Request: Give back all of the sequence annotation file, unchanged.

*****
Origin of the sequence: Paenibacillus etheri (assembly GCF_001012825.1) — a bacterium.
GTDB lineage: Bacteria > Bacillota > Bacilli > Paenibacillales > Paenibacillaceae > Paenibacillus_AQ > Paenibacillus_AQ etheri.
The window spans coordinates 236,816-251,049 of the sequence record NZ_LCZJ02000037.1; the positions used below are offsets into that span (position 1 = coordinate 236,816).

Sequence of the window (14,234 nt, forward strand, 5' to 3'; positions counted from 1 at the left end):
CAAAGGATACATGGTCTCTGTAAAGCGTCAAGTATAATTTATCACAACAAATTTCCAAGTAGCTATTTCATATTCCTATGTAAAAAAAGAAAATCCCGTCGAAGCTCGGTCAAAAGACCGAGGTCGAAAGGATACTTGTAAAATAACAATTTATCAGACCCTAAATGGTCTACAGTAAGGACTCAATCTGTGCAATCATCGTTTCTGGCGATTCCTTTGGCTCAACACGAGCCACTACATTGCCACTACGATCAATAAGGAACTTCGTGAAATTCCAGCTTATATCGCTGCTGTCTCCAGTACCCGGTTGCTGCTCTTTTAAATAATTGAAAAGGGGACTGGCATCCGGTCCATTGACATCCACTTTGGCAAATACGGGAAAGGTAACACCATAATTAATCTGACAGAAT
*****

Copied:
Origin of the sequence: Paenibacillus etheri (assembly GCF_001012825.1) — a bacterium.
GTDB lineage: Bacteria > Bacillota > Bacilli > Paenibacillales > Paenibacillaceae > Paenibacillus_AQ > Paenibacillus_AQ etheri.
The window spans coordinates 236,816-251,049 of the sequence record NZ_LCZJ02000037.1; the positions used below are offsets into that span (position 1 = coordinate 236,816).

Sequence of the window (14,234 nt, forward strand, 5' to 3'; positions counted from 1 at the left end):
CAAAGGATACATGGTCTCTGTAAAGCGTCAAGTATAATTTATCACAACAAATTTCCAAGTAGCTATTTCATATTCCTATGTAAAAAAAGAAAATCCCGTCGAAGCTCGGTCAAAAGACCGAGGTCGAAAGGATACTTGTAAAATAACAATTTATCAGACCCTAAATGGTCTACAGTAAGGACTCAATCTGTGCAATCATCGTTTCTGGCGATTCCTTTGGCTCAACACGAGCCACTACATTGCCACTACGATCAATAAGGAACTTCGTGAAATTCCAGCTTATATCGCTGCTGTCTCCAGTACCCGGTTGCTGCTCTTTTAAATAATTGAAAAGGGGACTGGCATCCGGTCCATTGACATCCACTTTGGCAAATACGGGAAAGGTAACACCATAATTAATCTGACAGAAT